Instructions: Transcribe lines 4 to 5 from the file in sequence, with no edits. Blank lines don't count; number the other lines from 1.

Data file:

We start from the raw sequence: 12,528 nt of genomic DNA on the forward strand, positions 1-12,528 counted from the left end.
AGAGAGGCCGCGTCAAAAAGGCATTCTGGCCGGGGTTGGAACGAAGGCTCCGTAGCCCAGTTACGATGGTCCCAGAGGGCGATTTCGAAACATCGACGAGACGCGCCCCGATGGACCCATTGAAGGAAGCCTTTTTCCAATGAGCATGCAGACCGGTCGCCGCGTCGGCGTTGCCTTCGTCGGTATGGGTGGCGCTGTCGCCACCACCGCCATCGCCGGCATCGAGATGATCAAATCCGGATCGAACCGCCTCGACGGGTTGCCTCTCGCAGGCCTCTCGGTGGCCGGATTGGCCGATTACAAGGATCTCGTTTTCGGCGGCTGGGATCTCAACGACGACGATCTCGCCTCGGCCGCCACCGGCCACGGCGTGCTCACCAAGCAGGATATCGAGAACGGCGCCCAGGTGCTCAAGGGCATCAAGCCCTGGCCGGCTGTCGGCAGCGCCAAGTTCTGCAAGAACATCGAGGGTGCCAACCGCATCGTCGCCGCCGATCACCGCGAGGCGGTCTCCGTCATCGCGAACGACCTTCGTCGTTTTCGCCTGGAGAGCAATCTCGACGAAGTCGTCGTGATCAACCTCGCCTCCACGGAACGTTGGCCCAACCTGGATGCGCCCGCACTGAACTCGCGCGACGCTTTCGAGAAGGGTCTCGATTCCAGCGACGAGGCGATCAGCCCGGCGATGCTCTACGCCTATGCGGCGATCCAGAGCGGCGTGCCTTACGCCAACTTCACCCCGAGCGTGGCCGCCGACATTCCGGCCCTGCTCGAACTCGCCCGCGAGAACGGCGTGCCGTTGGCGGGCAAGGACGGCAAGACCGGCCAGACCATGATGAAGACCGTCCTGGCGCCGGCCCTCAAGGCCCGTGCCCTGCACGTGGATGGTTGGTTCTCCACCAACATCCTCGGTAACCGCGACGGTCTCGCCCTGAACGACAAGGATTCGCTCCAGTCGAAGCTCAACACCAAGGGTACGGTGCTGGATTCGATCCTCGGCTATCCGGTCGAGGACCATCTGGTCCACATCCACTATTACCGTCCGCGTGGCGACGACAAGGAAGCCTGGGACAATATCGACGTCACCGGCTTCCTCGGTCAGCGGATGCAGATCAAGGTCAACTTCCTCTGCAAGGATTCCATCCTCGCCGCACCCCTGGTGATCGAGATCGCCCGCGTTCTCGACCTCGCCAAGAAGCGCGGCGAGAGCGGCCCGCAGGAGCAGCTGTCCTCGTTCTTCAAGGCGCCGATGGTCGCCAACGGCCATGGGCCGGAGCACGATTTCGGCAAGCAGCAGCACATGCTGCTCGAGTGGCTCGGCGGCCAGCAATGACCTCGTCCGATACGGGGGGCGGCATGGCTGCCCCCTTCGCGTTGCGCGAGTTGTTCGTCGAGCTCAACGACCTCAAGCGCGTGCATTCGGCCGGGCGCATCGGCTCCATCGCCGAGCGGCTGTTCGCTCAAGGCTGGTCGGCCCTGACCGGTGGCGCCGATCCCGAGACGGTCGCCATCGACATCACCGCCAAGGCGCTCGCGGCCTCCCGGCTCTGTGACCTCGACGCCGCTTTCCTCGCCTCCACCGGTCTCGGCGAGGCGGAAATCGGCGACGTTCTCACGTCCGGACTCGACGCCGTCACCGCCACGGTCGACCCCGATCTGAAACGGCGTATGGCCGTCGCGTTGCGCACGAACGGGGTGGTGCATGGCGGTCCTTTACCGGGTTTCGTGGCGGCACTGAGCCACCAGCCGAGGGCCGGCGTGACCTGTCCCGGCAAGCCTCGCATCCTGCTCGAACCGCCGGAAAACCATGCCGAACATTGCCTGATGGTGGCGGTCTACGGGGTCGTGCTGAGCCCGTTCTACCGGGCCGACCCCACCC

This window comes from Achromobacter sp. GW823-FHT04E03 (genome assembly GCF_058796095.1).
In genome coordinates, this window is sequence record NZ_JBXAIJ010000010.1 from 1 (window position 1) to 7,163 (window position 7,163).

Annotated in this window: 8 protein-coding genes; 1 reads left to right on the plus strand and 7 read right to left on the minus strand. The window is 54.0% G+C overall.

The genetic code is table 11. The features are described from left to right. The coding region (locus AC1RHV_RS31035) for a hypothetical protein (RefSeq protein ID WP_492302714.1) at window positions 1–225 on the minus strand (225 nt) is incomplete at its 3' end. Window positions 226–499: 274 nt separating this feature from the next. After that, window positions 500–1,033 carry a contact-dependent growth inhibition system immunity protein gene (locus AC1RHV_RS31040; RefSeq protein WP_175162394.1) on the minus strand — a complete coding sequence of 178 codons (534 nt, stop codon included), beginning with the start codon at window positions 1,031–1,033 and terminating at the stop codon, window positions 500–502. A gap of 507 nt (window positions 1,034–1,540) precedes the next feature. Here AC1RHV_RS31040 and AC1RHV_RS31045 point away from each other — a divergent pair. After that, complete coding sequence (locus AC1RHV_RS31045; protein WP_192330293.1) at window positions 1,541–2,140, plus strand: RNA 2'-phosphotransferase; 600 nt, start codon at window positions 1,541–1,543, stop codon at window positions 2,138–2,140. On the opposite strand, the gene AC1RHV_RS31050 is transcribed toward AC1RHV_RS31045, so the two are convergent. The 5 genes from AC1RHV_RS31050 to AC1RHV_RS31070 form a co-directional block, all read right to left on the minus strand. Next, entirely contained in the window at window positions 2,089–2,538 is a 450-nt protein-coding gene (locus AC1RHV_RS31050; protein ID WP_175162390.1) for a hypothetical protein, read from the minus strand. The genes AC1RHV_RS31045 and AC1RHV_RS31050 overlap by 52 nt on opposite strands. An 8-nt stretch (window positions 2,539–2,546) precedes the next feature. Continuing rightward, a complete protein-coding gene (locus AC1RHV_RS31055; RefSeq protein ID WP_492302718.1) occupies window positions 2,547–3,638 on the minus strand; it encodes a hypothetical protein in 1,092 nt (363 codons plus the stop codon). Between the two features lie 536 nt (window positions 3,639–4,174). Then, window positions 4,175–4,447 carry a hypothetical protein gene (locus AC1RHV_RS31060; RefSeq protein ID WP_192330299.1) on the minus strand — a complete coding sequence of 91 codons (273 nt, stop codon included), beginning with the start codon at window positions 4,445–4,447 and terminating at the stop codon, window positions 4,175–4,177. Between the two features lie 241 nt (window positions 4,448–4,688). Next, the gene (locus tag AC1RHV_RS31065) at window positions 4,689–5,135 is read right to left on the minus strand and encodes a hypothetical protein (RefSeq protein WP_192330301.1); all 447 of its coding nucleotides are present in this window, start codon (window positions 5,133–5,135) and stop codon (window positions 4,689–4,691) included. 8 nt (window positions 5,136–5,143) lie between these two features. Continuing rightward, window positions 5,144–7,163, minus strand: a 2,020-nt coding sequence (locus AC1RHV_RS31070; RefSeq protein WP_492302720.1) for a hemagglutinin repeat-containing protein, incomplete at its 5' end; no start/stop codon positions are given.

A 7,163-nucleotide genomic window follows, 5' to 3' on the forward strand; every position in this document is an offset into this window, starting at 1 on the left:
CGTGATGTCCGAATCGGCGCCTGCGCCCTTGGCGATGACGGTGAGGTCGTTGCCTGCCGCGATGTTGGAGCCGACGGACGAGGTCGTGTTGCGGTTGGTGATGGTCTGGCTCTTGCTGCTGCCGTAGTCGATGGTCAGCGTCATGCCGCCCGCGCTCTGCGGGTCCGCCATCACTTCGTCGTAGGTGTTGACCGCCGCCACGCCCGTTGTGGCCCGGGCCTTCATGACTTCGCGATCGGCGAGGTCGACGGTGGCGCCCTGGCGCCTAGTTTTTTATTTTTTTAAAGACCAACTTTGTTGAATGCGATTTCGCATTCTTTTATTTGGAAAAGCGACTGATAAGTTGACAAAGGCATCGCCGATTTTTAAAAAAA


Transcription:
In genome coordinates, this window is sequence record NZ_JBXAIJ010000010.1 from 1 (window position 1) to 7,163 (window position 7,163).

Annotated in this window: 8 protein-coding genes; 1 reads left to right on the plus strand and 7 read right to left on the minus strand. The window is 54.0% G+C overall.